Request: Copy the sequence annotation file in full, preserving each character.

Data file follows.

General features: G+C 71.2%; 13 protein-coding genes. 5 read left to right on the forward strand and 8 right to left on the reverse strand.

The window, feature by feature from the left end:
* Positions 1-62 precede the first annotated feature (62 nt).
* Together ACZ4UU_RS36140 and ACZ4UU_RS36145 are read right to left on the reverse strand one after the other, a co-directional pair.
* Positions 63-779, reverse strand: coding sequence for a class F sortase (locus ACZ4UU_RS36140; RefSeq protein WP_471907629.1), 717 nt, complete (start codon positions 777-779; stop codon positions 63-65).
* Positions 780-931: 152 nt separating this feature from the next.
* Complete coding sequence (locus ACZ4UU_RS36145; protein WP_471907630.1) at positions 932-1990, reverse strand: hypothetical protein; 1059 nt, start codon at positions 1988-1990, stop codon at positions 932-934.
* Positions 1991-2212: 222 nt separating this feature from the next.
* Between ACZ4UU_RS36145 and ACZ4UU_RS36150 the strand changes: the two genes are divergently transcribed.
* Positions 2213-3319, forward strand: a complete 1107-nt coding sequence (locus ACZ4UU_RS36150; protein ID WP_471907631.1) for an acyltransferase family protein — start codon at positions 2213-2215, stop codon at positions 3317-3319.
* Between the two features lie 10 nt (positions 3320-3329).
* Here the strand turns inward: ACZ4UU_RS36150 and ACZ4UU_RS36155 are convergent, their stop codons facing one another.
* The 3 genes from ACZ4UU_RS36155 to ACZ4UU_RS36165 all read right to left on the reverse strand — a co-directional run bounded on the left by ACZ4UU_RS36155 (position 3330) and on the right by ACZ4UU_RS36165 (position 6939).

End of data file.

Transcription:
General features: G+C 71.2%; 13 protein-coding genes. 5 read left to right on the forward strand and 8 right to left on the reverse strand.

The window, feature by feature from the left end:
* Positions 1-62 precede the first annotated feature (62 nt).
* Together ACZ4UU_RS36140 and ACZ4UU_RS36145 are read right to left on the reverse strand one after the other, a co-directional pair.
* Positions 63-779, reverse strand: coding sequence for a class F sortase (locus ACZ4UU_RS36140; RefSeq protein WP_471907629.1), 717 nt, complete (start codon positions 777-779; stop codon positions 63-65).
* Positions 780-931: 152 nt separating this feature from the next.
* Complete coding sequence (locus ACZ4UU_RS36145; protein WP_471907630.1) at positions 932-1990, reverse strand: hypothetical protein; 1059 nt, start codon at positions 1988-1990, stop codon at positions 932-934.
* Positions 1991-2212: 222 nt separating this feature from the next.
* Between ACZ4UU_RS36145 and ACZ4UU_RS36150 the strand changes: the two genes are divergently transcribed.
* Positions 2213-3319, forward strand: a complete 1107-nt coding sequence (locus ACZ4UU_RS36150; protein ID WP_471907631.1) for an acyltransferase family protein — start codon at positions 2213-2215, stop codon at positions 3317-3319.
* Between the two features lie 10 nt (positions 3320-3329).
* Here the strand turns inward: ACZ4UU_RS36150 and ACZ4UU_RS36155 are convergent, their stop codons facing one another.
* The 3 genes from ACZ4UU_RS36155 to ACZ4UU_RS36165 all read right to left on the reverse strand — a co-directional run bounded on the left by ACZ4UU_RS36155 (position 3330) and on the right by ACZ4UU_RS36165 (position 6939).